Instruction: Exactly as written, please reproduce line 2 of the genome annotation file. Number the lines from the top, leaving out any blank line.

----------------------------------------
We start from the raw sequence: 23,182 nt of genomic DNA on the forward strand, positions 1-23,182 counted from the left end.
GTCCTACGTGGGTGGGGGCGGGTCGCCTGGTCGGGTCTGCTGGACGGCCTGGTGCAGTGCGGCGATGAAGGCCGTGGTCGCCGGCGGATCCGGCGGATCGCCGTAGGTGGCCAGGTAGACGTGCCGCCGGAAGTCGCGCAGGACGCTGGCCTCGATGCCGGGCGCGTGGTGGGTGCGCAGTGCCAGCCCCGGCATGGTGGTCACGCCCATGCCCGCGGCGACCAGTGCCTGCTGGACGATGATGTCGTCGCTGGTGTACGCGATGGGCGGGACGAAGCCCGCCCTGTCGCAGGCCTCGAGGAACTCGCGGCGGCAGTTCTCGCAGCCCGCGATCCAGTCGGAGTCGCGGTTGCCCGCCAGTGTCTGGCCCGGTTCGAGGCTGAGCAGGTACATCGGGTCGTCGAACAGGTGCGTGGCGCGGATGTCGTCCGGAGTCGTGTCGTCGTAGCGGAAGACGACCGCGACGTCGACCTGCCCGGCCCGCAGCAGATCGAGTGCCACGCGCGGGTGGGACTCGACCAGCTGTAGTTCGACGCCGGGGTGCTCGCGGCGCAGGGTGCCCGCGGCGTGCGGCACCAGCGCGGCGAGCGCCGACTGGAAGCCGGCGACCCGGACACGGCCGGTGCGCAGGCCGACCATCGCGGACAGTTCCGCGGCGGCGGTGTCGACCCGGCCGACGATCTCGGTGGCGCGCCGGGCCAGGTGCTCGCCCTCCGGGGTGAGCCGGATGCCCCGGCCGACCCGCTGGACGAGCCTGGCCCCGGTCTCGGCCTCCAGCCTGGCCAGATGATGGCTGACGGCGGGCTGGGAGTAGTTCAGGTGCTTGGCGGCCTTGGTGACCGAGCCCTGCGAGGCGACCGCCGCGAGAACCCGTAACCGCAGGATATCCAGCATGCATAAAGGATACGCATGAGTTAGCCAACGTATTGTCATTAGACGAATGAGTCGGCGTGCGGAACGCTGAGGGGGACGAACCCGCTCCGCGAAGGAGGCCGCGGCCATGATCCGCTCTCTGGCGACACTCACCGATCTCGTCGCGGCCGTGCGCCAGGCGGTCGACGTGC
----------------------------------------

GTCCTACGTGGGTGGGGGCGGGTCGCCTGGTCGGGTCTGCTGGACGGCCTGGTGCAGTGCGGCGATGAAGGCCGTGGTCGCCGGCGGATCCGGCGGATCGCCGTAGGTGGCCAGGTAGACGTGCCGCCGGAAGTCGCGCAGGACGCTGGCCTCGATGCCGGGCGCGTGGTGGGTGCGCAGTGCCAGCCCCGGCATGGTGGTCACGCCCATGCCCGCGGCGACCAGTGCCTGCTGGACGATGATGTCGTCGCTGGTGTACGCGATGGGCGGGACGAAGCCCGCCCTGTCGCAGGCCTCGAGGAACTCGCGGCGGCAGTTCTCGCAGCCCGCGATCCAGTCGGAGTCGCGGTTGCCCGCCAGTGTCTGGCCCGGTTCGAGGCTGAGCAGGTACATCGGGTCGTCGAACAGGTGCGTGGCGCGGATGTCGTCCGGAGTCGTGTCGTCGTAGCGGAAGACGACCGCGACGTCGACCTGCCCGGCCCGCAGCAGATCGAGTGCCACGCGCGGGTGGGACTCGACCAGCTGTAGTTCGACGCCGGGGTGCTCGCGGCGCAGGGTGCCCGCGGCGTGCGGCACCAGCGCGGCGAGCGCCGACTGGAAGCCGGCGACCCGGACACGGCCGGTGCGCAGGCCGACCATCGCGGACAGTTCCGCGGCGGCGGTGTCGACCCGGCCGACGATCTCGGTGGCGCGCCGGGCCAGGTGCTCGCCCTCCGGGGTGAGCCGGATGCCCCGGCCGACCCGCTGGACGAGCCTGGCCCCGGTCTCGGCCTCCAGCCTGGCCAGATGATGGCTGACGGCGGGCTGGGAGTAGTTCAGGTGCTTGGCGGCCTTGGTGACCGAGCCCTGCGAGGCGACCGCCGCGAGAACCCGTAACCGCAGGATATCCAGCATGCATAAAGGATACGCATGAGTTAGCCAACGTATTGTCATTAGACGAATGAGTCGGCGTGCGGAACGCTGAGGGGGACGAACCCGCTCCGCGAAGGAGGCCGCGGCCATGATCCGCTCTCTGGCGACACTCACCGATCTCGTCGCGGCCGTGCGCCAGGCGGTCGACGTGC